Approximately 75% of newly diagnosed bladder cancers are non-muscle invasive bladder cancers (NMIBCs) [1]. The 5-year recurrence (31–78%) and progression (0.8–45%) rates of NMIBC are high [2], requiring diligent and accurate follow-up for early detection as well as treatment of recurrence and/or progression. The follow-up schedule should be adapted according to the predicted European Organisation for Research and Treatment of Cancer (EORTC) risk score (i.e., low, intermediate or high) assigned at tumour diagnosis [2], and specific guidelines [3]. In most cases, white light cystoscopy and urine cytology are the gold standard for patient surveillance after NMIBC diagnosis [3]. The sensitivity of cytology is high for high-grade (HG) tumours, but low for low-grade (LG) tumours [4,5,6], and inter-observer reproducibility and intra-observer reproducibility are both poor [4]. White light cystoscopy also demonstrates a lack of sensitivity for flat lesions [7]. The procedure is unpleasant for patients, which can lead to non-compliance with follow-up schedules. In addition, surveillance of NMIBC patients with these methodologies is costly [8].

Using urine-based tumour markers in surveillance algorithms instead of cystoscopy and cytology could therefore reduce costs [9], and be quicker and easier to perform in clinical practice. Several urinary tests have been developed but, to our knowledge, none are currently being used in clinical practice. The Xpert Bladder Cancer (BC) Monitor (Cepheid, Sunnyvale, USA) is a qualitative in vitro diagnostic test that has been designed to monitor for the recurrence of bladder cancer. Using a voided urine specimen and the Cepheid GenXpert Instrument System to measure the expression of five mRNA targets frequently upregulated in patients with bladder cancer [10], this test has been validated in a prospective, multinational, multicentre study with data from 239 patients undergoing NMIBC surveillance [11]. The present study aimed to assess the performance of the Xpert BC Monitor in routine clinical practice during the follow-up of patients with NMIBC.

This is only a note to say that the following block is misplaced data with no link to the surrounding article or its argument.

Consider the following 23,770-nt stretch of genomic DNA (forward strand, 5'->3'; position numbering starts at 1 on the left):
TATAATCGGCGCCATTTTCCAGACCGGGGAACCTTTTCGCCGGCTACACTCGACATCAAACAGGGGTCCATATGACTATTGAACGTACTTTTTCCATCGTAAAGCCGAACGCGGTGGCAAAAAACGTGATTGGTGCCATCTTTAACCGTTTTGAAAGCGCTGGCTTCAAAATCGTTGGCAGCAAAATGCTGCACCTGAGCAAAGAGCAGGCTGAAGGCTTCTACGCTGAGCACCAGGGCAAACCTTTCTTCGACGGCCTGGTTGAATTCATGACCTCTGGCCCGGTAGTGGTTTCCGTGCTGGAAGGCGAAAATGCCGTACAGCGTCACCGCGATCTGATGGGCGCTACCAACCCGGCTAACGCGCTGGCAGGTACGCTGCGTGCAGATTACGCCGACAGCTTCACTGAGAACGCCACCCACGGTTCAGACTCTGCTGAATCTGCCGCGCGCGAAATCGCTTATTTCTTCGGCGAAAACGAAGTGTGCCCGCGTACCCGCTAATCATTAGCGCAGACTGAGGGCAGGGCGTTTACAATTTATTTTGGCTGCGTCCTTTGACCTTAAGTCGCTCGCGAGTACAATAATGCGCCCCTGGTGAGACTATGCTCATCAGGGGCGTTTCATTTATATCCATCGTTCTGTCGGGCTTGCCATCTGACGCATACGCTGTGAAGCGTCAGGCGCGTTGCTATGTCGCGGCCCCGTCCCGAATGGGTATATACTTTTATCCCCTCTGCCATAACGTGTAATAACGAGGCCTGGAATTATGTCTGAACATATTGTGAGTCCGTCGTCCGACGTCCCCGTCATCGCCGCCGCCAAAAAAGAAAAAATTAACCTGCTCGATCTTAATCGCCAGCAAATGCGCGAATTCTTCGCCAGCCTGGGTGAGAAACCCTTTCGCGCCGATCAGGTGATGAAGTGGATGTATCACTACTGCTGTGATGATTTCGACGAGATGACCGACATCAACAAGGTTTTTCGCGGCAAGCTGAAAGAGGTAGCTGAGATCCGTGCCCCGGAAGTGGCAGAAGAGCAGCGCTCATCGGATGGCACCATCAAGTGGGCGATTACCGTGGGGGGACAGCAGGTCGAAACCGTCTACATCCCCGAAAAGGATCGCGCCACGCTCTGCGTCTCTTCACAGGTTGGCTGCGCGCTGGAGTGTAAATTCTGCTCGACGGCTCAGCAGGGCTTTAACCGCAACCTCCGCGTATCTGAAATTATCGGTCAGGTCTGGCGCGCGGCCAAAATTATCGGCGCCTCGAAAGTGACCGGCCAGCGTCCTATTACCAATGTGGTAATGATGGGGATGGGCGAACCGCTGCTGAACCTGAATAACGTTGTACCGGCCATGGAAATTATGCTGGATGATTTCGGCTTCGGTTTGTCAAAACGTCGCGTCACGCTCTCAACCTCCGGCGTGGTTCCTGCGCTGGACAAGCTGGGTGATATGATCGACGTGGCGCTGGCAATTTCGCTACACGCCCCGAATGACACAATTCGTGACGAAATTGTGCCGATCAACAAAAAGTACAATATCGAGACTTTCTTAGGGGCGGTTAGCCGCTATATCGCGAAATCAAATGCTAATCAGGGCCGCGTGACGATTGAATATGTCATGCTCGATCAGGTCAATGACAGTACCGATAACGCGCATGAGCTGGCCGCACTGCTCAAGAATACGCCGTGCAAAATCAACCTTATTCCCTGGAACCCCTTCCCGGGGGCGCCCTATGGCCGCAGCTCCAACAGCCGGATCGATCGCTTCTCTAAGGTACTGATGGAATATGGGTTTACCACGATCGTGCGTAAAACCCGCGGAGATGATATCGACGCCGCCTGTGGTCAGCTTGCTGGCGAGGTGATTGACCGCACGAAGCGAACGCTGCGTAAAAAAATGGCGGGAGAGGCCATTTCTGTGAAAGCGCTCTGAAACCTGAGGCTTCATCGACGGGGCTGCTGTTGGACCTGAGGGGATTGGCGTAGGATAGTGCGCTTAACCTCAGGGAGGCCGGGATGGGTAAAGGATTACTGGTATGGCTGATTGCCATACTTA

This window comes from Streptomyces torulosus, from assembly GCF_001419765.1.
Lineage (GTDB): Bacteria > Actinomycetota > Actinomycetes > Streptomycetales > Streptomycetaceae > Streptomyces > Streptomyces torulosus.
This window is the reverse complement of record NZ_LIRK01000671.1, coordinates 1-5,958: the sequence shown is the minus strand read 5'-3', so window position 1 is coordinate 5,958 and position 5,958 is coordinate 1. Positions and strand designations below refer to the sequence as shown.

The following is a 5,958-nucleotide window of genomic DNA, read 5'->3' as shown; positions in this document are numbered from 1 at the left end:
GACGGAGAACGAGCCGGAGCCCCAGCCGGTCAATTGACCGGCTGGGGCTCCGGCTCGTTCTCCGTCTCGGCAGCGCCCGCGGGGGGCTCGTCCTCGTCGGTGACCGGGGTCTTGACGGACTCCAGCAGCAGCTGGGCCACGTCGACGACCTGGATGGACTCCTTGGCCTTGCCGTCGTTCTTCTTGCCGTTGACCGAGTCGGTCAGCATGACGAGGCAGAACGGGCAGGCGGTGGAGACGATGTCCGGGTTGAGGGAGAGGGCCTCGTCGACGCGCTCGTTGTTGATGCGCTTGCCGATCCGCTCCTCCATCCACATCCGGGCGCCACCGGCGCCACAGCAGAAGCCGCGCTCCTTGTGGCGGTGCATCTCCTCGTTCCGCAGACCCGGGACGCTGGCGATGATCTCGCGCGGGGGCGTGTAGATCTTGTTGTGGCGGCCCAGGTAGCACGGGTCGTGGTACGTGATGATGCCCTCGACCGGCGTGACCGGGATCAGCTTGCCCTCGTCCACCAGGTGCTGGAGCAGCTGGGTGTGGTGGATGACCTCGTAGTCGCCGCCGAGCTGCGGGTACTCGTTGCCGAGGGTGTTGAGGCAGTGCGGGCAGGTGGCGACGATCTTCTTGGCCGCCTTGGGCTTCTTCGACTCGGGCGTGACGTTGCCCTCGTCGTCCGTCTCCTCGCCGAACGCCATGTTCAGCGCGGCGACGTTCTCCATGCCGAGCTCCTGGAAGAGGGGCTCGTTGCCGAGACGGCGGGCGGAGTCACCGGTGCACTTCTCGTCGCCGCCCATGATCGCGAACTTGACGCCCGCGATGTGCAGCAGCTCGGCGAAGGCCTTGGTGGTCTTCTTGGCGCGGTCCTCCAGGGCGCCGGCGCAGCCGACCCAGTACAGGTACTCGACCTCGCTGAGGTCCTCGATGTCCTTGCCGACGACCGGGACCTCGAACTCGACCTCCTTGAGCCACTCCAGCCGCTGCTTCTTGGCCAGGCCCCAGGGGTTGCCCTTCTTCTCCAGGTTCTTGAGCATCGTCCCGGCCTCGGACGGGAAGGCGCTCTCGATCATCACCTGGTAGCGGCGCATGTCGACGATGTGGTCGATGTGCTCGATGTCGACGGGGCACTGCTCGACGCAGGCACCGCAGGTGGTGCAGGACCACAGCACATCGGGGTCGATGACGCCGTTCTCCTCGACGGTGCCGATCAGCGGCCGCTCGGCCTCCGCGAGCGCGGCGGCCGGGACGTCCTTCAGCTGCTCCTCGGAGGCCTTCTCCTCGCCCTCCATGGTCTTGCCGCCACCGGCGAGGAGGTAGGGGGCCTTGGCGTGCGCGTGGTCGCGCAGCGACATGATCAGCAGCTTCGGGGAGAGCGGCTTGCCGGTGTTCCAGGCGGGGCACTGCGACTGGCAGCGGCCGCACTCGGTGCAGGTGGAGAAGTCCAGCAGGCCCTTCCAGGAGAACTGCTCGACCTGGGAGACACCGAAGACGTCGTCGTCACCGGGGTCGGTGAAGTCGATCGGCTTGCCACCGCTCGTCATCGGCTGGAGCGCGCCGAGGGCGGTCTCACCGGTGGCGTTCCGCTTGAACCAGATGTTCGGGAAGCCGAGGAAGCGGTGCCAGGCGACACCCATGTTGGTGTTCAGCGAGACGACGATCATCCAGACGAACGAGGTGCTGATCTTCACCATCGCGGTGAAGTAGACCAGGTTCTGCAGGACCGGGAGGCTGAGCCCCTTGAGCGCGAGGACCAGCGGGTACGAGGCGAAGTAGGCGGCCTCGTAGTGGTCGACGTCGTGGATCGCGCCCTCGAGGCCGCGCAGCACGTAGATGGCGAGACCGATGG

Materials and methods

Study design and setting

The TCC-GENE “Epidémiologie génétique et moléculaire des carcinomes urothéliaux” study was a French prospective observational study involving patients routinely followed up at the urology departments of the Tenon and La Pitié-Salpêtrière hospitals (AP-HP, Paris, France) between September 2017 and July 2019.

All patients with previously diagnosed NMIBC who were undergoing standard-of-care surveillance during the study period were eligible. Patients who underwent transurethral resection of the bladder (TURB) or Bacillus Calmette–Guérin treatment within the 6 weeks before enrolment were excluded.

Study procedures

In both departments, white light cystoscopy was performed by experienced urologists. Patients with a positive cystoscopy or computed tomography (CT) urogram underwent subsequent TURB. Pathological examinations of the specimens, with samples assessed according to the WHO 2016 classification [12], were done by a referent uropathologist (EC).